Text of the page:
Although I have a background in journalism and writing; blogging has been a relatively new experience for me too.

In terms of everyday experiences – there’s the challenge of balancing a career, motherhood and self care; releasing works which are intensely personal; battling with my inner critic (I need big gloves for her!) and learning to be patient with the creative process and myself.

Estimating the time something will take is another big daily challenge. When appealing opportunities present themselves it’s easy to think “sure, I can do that” then you find yourself juggling multiple projects with deadlines and end up looking like the lead star in "Don’t throw Momma from the Train". 

 

A New Beginning by Deborah Moss

 

 

These days it feels like every artist has to have an established presence on social media, whether it is Facebook, Instagram or another medium. What role has social media/networking played in your career as an artist?

Unless you’re working in a group studio, the life of an artist can be a very solitary existence. Communicating with other artists online has been a fantastic way of being part of a community and the support I’ve received has been really beneficial in building my confidence as an artist and also gauging people’s responses to new ideas. I also genuinely love assisting others when I can and providing feedback – I think it’s important to show your appreciation in any social setting. Likewise some people have been so generous with their comments and even sent me gifts or lovely notes which I really treasure.

Some people who follow me on social media have said that my posts seem very honest. I try to inject my personality and provide insights about my work in my posts and I think that has helped to foster trust and build interest in my work. 

It has been a really valuable tool for dialoguing with people outside of the Fine Art industry who have sustainable practices as a core part of their business too. There has been a couple of great exchanges where we have had mutual interest in each other’s works which has in turn led to sales.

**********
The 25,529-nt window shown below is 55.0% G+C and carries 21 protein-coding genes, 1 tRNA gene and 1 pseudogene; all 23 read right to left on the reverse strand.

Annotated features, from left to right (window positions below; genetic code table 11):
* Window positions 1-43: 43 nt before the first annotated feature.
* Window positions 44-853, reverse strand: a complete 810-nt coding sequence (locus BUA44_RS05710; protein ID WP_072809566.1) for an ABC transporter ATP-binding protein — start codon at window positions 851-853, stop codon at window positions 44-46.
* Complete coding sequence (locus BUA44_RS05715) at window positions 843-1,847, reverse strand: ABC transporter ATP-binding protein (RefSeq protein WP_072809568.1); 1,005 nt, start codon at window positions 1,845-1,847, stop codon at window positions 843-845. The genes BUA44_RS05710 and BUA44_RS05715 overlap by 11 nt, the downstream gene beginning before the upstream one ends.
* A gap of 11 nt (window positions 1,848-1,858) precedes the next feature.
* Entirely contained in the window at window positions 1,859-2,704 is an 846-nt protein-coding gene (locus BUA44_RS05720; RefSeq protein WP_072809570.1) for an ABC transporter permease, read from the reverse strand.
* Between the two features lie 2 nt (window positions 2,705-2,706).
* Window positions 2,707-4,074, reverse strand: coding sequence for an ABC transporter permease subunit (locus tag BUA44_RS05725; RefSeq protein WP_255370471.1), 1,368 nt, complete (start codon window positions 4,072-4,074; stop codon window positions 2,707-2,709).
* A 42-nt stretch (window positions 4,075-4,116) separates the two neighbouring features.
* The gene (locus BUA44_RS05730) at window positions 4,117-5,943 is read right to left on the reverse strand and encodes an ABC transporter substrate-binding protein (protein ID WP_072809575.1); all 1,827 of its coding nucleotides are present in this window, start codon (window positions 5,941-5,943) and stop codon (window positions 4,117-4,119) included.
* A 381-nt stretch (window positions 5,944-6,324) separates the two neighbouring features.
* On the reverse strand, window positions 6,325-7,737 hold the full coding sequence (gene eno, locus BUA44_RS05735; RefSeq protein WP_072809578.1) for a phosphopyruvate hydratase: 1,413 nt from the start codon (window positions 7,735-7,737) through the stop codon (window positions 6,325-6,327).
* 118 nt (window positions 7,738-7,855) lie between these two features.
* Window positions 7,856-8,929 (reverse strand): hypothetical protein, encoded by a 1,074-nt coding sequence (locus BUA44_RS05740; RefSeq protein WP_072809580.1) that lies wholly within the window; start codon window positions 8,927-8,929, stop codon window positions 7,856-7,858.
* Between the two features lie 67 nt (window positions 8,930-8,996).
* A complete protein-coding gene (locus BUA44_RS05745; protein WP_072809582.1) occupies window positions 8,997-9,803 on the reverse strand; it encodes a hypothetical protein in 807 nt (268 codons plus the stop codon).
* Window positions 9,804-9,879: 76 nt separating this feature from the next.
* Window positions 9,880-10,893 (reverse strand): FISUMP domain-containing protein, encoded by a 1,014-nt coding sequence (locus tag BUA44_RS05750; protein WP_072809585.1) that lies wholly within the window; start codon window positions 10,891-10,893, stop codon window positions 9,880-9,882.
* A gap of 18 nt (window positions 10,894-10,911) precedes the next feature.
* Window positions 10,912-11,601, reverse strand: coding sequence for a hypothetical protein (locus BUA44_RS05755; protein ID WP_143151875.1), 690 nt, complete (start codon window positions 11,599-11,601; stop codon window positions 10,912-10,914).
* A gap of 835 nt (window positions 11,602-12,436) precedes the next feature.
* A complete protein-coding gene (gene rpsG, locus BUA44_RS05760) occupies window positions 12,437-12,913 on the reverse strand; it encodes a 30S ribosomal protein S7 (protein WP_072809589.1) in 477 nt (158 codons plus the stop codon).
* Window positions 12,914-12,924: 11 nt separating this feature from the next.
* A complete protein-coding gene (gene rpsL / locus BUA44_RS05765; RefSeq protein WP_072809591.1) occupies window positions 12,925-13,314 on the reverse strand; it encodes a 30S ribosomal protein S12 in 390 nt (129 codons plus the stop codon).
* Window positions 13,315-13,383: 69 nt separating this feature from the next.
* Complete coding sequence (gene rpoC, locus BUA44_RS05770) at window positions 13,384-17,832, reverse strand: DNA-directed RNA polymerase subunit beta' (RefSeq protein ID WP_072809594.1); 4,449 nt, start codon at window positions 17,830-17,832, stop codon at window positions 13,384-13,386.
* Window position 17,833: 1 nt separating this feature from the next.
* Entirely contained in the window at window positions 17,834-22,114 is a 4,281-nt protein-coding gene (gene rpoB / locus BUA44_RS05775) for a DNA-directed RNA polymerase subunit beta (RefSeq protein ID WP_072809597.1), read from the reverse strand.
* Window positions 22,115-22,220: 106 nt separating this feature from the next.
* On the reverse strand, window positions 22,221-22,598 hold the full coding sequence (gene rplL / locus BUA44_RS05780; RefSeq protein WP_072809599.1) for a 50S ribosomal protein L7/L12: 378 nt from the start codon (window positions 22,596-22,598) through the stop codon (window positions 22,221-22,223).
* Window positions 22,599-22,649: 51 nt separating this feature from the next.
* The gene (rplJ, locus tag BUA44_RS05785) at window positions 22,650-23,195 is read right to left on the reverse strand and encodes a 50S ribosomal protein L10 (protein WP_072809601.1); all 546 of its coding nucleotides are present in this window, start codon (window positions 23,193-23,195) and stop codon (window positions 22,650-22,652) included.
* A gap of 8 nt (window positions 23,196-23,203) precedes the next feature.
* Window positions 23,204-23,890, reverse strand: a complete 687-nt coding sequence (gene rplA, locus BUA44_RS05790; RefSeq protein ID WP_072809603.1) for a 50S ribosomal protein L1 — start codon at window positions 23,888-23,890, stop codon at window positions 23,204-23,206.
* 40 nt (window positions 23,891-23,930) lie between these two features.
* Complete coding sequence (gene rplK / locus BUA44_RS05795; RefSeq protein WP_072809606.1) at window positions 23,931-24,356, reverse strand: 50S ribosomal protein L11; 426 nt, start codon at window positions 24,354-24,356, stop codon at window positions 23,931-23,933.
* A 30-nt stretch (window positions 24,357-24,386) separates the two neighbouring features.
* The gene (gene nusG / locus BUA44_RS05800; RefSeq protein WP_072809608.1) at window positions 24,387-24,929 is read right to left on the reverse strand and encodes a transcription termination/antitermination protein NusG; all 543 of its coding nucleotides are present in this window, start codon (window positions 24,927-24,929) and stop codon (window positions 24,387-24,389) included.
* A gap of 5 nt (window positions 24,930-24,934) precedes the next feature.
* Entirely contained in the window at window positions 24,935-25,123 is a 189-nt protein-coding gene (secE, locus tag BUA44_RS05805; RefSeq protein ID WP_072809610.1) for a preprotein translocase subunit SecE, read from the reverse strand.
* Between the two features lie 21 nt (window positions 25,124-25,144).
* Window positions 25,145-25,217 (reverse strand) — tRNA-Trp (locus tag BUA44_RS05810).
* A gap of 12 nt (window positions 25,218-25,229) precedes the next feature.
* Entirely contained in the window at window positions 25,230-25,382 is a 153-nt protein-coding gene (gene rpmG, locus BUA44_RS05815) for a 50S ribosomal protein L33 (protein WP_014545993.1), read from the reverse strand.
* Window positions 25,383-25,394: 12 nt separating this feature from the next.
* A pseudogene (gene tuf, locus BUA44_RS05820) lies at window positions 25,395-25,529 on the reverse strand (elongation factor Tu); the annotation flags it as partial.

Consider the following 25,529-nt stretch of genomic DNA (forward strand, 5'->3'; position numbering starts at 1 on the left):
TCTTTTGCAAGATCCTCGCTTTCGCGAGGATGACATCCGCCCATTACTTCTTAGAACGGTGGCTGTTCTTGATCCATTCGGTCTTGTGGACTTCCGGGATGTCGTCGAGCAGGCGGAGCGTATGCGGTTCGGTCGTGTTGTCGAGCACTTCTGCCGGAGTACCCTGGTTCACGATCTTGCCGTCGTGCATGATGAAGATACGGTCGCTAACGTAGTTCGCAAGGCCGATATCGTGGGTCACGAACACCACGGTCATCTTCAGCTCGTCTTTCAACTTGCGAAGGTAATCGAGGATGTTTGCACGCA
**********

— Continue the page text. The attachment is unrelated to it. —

I have been asked to be involved in exhibitions as a result of being on some platforms so it definitely has had a positive impact on my career. Like anything, it has its moments and is a constant learning curve.

 

What are your thoughts on the relevance of galleries today?

Despite artists having unprecedented abilities to promote themselves through platforms like social media and websites, I think galleries are more important than ever. They provide a physical space for work to be viewed and discussed and for people to meet. If artists have little curatorial experience, galleries can display work to really showcase it well.

I think we need to support all local businesses to help our economy unless we want to continue to see a growth of indistinguishable chain stores. 

“Middle people” are worth their weight in gold IF you are fortunate to find the right ones who really understand your work and are passionate about it. They are there to handle a lot of work that impinges on an artist’s creative time. 

A good gallery director should be like a good film director – in partnership with an artist to bring out the best in their work through feedback and insights. They can provide new opportunities for an artist and should be supportive in general. 

Obviously my past experience as a gallery director has some bearing on my opinions about this topic but having worn both caps, I know how much work goes into running a gallery. 

 

 

Whispers from the Sentients by Deborah Moss

Whispers from the Sentients I 

 

Finally, if you could sum up your work in one sentence how would you describe it?

An Irish artist Noel Murphy (whose work I greatly admire) once described my art as revealing the “inner workings of a restless mind”. I think that’s very apt. 

 

Discover Deborah's work here...



5 Responses

melissa mcdougall
melissa mcdougall

03 January, 2017

Fantastic interview. So true about the work life balance and the relevance of good galleries.

Shirley Schollum
Shirley Schollum

14 September, 2016

Deborah’s answers were brilliant and honest – beautiful work.

Cam
Cam

14 September, 2016

Really admire Deborah’s honest approach to her life and art mix. So refreshing!

Deborah Moss
Deborah Moss

14 September, 2016

I am really grateful for the thoughtful questions in this interview; the attention to detail and opportunity to exhibit works at Quirky Fox. Appreciate Justine’s comment too! Deborah x

Justine Hawksworth
Justine Hawksworth

14 September, 2016

Jealous of Deborahs Studio – awesomely inspiring! Beautiful work and great honest insights!